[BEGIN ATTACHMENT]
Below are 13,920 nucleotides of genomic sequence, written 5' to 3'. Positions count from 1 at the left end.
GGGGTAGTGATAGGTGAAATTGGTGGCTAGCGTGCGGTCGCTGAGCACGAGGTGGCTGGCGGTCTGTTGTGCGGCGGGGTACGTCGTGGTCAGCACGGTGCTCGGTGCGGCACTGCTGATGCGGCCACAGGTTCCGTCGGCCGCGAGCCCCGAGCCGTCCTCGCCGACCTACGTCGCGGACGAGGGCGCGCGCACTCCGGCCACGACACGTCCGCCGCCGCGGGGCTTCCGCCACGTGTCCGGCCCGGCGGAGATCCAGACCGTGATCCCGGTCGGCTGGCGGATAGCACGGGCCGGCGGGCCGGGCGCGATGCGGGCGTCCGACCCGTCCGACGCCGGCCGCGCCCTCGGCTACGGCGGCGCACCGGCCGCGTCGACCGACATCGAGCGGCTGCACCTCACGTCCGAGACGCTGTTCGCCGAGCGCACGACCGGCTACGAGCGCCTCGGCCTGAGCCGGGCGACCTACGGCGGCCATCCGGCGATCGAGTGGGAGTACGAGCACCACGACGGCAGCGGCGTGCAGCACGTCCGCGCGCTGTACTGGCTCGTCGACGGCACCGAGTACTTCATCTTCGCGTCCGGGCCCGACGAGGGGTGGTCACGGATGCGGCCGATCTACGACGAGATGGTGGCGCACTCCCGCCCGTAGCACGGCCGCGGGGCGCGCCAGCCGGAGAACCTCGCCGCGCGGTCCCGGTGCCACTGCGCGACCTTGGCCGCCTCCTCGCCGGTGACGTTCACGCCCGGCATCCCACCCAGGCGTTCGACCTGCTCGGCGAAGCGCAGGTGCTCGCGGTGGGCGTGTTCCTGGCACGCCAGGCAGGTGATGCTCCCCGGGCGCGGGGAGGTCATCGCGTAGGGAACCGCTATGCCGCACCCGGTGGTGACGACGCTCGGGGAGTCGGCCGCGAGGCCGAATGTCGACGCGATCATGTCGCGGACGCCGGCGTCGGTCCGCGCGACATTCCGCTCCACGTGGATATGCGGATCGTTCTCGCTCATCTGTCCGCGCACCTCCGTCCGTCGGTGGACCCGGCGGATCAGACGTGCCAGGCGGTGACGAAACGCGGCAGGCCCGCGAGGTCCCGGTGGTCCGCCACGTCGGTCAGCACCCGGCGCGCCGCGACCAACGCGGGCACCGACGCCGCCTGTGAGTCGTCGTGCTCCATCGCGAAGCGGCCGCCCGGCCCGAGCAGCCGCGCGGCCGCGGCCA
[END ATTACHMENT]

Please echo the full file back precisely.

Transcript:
Below are 13,920 nucleotides of genomic sequence, written 5' to 3'. Positions count from 1 at the left end.
GGGGTAGTGATAGGTGAAATTGGTGGCTAGCGTGCGGTCGCTGAGCACGAGGTGGCTGGCGGTCTGTTGTGCGGCGGGGTACGTCGTGGTCAGCACGGTGCTCGGTGCGGCACTGCTGATGCGGCCACAGGTTCCGTCGGCCGCGAGCCCCGAGCCGTCCTCGCCGACCTACGTCGCGGACGAGGGCGCGCGCACTCCGGCCACGACACGTCCGCCGCCGCGGGGCTTCCGCCACGTGTCCGGCCCGGCGGAGATCCAGACCGTGATCCCGGTCGGCTGGCGGATAGCACGGGCCGGCGGGCCGGGCGCGATGCGGGCGTCCGACCCGTCCGACGCCGGCCGCGCCCTCGGCTACGGCGGCGCACCGGCCGCGTCGACCGACATCGAGCGGCTGCACCTCACGTCCGAGACGCTGTTCGCCGAGCGCACGACCGGCTACGAGCGCCTCGGCCTGAGCCGGGCGACCTACGGCGGCCATCCGGCGATCGAGTGGGAGTACGAGCACCACGACGGCAGCGGCGTGCAGCACGTCCGCGCGCTGTACTGGCTCGTCGACGGCACCGAGTACTTCATCTTCGCGTCCGGGCCCGACGAGGGGTGGTCACGGATGCGGCCGATCTACGACGAGATGGTGGCGCACTCCCGCCCGTAGCACGGCCGCGGGGCGCGCCAGCCGGAGAACCTCGCCGCGCGGTCCCGGTGCCACTGCGCGACCTTGGCCGCCTCCTCGCCGGTGACGTTCACGCCCGGCATCCCACCCAGGCGTTCGACCTGCTCGGCGAAGCGCAGGTGCTCGCGGTGGGCGTGTTCCTGGCACGCCAGGCAGGTGATGCTCCCCGGGCGCGGGGAGGTCATCGCGTAGGGAACCGCTATGCCGCACCCGGTGGTGACGACGCTCGGGGAGTCGGCCGCGAGGCCGAATGTCGACGCGATCATGTCGCGGACGCCGGCGTCGGTCCGCGCGACATTCCGCTCCACGTGGATATGCGGATCGTTCTCGCTCATCTGTCCGCGCACCTCCGTCCGTCGGTGGACCCGGCGGATCAGACGTGCCAGGCGGTGACGAAACGCGGCAGGCCCGCGAGGTCCCGGTGGTCCGCCACGTCGGTCAGCACCCGGCGCGCCGCGACCAACGCGGGCACCGACGCCGCCTGTGAGTCGTCGTGCTCCATCGCGAAGCGGCCGCCCGGCCCGAGCAGCCGCGCGGCCGCGGCCA